Saturday, March 16, 2013

The Quadrants in the Sport of Fencing

In fencing, the body is separate into a parallel and perpendicular line that helps understand the sections for both defense and attack. Each of these sections has particular attack and defense moves designed to hit the areas of the body. In foil, the attempt is to claim the right-of-way and then hit the particular section for a point. The schematic presented in this article can be used to visualize areas of the body in foil, epee and saber.

The intersection of these four imaginary lines starts where the blade leaves the weapon. As the weapon moves so does the size of the four areas. It works similar to a tracking target that moves up, down, to the side, or wherever the opposing person places their blade. Yet as the cross-hairs move each section becomes smaller or larger. It is these large open areas that often receive the most attention for a possible attack. 

The vertical line separates the body from inside and outside. The inside line is the front of the body and the outside line is the outside of the body. As the weapon moves from its center of axis to the left or the right of the body the inside line and outside line change size and thus its opportunity for a counter strike. For example, a weapon moved further to the inside of the body leaves a larger area for an attack on the outside of the body.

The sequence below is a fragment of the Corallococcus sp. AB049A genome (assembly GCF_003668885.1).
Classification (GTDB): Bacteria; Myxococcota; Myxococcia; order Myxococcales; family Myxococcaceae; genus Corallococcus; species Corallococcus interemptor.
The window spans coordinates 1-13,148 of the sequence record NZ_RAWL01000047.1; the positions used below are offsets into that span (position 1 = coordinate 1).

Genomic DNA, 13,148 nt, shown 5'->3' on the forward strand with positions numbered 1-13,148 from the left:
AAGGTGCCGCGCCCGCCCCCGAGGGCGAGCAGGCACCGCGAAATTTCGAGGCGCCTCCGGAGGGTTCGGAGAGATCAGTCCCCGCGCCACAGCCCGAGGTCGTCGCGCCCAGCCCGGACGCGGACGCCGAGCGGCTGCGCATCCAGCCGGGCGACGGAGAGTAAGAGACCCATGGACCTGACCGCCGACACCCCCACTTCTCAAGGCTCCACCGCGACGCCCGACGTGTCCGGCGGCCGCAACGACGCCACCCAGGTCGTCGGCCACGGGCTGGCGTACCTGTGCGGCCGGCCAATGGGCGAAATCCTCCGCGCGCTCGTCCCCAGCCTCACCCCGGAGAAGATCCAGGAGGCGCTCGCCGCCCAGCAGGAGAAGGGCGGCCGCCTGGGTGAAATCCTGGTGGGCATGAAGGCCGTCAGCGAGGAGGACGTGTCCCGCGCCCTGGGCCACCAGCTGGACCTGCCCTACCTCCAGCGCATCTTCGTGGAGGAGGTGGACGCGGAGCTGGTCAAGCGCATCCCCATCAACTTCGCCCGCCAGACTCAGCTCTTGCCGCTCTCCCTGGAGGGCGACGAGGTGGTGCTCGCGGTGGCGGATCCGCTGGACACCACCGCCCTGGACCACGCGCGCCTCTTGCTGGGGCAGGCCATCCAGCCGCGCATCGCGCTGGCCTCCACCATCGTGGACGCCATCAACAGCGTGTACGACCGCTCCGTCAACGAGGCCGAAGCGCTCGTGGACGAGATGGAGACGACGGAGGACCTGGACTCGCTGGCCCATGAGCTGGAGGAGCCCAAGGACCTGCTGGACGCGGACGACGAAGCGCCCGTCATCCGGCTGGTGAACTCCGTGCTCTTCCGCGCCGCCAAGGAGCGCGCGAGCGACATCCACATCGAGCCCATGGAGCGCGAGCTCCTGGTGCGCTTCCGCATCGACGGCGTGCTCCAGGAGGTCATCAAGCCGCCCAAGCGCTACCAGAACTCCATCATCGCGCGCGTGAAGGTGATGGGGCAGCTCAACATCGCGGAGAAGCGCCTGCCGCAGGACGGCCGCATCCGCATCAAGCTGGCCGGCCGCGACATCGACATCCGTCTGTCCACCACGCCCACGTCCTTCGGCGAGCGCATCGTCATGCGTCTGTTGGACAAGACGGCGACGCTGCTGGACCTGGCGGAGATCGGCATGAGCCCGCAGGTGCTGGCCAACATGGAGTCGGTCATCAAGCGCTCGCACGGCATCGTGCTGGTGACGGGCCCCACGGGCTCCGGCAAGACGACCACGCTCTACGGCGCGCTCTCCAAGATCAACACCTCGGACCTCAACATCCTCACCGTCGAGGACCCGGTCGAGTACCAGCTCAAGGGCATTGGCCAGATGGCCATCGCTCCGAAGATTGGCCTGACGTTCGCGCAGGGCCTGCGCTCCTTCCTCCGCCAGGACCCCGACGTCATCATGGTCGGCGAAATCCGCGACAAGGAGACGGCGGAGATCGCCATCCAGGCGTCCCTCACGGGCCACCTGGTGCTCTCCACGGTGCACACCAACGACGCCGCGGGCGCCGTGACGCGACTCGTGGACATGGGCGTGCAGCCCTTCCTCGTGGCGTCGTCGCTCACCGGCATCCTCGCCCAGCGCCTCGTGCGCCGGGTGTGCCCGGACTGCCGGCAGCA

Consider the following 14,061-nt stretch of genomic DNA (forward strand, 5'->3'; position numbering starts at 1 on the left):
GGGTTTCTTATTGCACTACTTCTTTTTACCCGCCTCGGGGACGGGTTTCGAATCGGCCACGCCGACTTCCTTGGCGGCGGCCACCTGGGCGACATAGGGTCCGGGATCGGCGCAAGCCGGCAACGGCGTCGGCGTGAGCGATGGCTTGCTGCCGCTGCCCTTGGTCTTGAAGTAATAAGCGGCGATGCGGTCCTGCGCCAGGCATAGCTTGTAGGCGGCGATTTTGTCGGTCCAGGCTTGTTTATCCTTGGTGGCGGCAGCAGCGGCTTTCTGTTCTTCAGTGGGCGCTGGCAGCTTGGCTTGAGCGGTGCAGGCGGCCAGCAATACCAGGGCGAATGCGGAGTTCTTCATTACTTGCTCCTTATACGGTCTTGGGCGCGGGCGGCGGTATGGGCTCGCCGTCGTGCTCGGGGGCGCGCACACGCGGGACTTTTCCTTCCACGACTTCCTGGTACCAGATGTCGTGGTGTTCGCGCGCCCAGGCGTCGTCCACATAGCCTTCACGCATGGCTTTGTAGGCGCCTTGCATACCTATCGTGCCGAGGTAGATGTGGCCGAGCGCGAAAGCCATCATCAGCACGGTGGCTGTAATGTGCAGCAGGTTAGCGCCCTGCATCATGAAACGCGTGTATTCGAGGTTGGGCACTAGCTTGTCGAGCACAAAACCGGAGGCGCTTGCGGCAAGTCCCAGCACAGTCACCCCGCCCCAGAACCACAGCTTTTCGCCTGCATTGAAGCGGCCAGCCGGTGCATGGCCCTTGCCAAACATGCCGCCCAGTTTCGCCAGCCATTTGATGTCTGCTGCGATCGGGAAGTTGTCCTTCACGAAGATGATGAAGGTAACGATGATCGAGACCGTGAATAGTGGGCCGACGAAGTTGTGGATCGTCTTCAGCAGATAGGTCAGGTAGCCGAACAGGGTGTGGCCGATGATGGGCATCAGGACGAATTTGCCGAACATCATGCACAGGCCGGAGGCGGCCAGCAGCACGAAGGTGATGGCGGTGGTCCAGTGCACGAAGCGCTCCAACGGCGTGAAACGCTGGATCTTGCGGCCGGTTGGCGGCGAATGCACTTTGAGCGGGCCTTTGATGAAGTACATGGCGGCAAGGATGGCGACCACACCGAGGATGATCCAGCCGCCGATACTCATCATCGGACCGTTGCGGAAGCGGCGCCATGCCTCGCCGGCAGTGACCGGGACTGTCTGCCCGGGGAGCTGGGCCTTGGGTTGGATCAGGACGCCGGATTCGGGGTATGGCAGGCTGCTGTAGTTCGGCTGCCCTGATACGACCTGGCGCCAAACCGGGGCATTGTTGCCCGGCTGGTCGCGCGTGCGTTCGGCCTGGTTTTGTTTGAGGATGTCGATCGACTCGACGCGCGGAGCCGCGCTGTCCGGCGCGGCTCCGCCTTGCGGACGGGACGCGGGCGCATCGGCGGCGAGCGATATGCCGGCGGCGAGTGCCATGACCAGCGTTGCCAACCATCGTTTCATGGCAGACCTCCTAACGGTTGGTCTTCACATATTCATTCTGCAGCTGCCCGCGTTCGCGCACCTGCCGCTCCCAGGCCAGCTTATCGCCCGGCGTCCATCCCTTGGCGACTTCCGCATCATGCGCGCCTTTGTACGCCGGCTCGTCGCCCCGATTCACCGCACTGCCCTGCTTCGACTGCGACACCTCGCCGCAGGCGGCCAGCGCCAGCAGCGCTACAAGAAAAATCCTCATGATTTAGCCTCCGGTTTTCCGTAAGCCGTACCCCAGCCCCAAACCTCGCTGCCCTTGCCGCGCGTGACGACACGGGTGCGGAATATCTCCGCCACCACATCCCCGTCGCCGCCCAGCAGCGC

The horizontal line creates a high side and a low side. The high side is the upper part of the body and the low side is the lower area of the body. As the opponent moves his blade into the upper side, it is usually advantageous to seek an opening for a strike on the lower side. Likewise, when the blade moves to the lower side of the body it is beneficial to strike at the upper part of the body. 

Together the four quadrants can further be divided with experience into sub quadrants for tracking the movements of the blade. As you can see in the chart, there are eight such sub quadrants areas that can be used for practicing movements of the blade for defensive or attacking positions.  The more skill one obtains the less random poking that occurs and the higher levels of strategic maneuvers become possible. For example, if the opponent moves their blade upwards you can quickly counter and move to a downward quadrant. If your opponent moves their blade to the lower inside quadrant you can attack on the upper outside quadrant.

Fencing is a game of refinement and quick-paced precision. In many other sports the pure power of the body is used to obtain points by bulldozing through a line of people (i.e. football) with strength or winning through endurance (i.e. running and jumping).  In fencing, the attacks and defenses are refined to a pin point requiring quick perception of movement and body mechanics to both defend and attack appropriately and deliberately. If you watch a professional fencing match it can be difficult to follow the swoosh of the blades. Fencing can be used as an augmentation of skill development for other sports by creating higher levels of focused perception and refinement of body movement.
The Quadrants in the Sport of Fencing

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